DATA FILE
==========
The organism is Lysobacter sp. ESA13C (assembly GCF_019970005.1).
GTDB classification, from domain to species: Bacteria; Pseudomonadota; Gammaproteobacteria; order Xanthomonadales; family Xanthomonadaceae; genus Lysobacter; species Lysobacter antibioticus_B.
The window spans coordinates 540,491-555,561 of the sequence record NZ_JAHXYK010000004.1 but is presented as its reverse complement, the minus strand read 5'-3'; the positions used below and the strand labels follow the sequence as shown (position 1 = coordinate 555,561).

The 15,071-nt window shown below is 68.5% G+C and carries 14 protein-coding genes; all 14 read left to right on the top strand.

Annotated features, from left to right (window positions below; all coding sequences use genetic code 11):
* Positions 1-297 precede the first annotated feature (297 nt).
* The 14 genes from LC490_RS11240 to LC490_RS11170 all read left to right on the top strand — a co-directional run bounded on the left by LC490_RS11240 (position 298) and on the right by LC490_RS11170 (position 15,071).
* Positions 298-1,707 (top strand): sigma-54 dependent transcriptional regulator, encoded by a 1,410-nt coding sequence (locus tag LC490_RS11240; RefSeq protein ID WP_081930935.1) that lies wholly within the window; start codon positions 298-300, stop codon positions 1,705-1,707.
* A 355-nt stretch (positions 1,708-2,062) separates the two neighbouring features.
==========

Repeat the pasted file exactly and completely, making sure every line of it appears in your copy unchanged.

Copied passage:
The organism is Lysobacter sp. ESA13C (assembly GCF_019970005.1).
GTDB classification, from domain to species: Bacteria; Pseudomonadota; Gammaproteobacteria; order Xanthomonadales; family Xanthomonadaceae; genus Lysobacter; species Lysobacter antibioticus_B.
The window spans coordinates 540,491-555,561 of the sequence record NZ_JAHXYK010000004.1 but is presented as its reverse complement, the minus strand read 5'-3'; the positions used below and the strand labels follow the sequence as shown (position 1 = coordinate 555,561).

The 15,071-nt window shown below is 68.5% G+C and carries 14 protein-coding genes; all 14 read left to right on the top strand.

Annotated features, from left to right (window positions below; all coding sequences use genetic code 11):
* Positions 1-297 precede the first annotated feature (297 nt).
* The 14 genes from LC490_RS11240 to LC490_RS11170 all read left to right on the top strand — a co-directional run bounded on the left by LC490_RS11240 (position 298) and on the right by LC490_RS11170 (position 15,071).
* Positions 298-1,707 (top strand): sigma-54 dependent transcriptional regulator, encoded by a 1,410-nt coding sequence (locus tag LC490_RS11240; RefSeq protein ID WP_081930935.1) that lies wholly within the window; start codon positions 298-300, stop codon positions 1,705-1,707.
* A 355-nt stretch (positions 1,708-2,062) separates the two neighbouring features.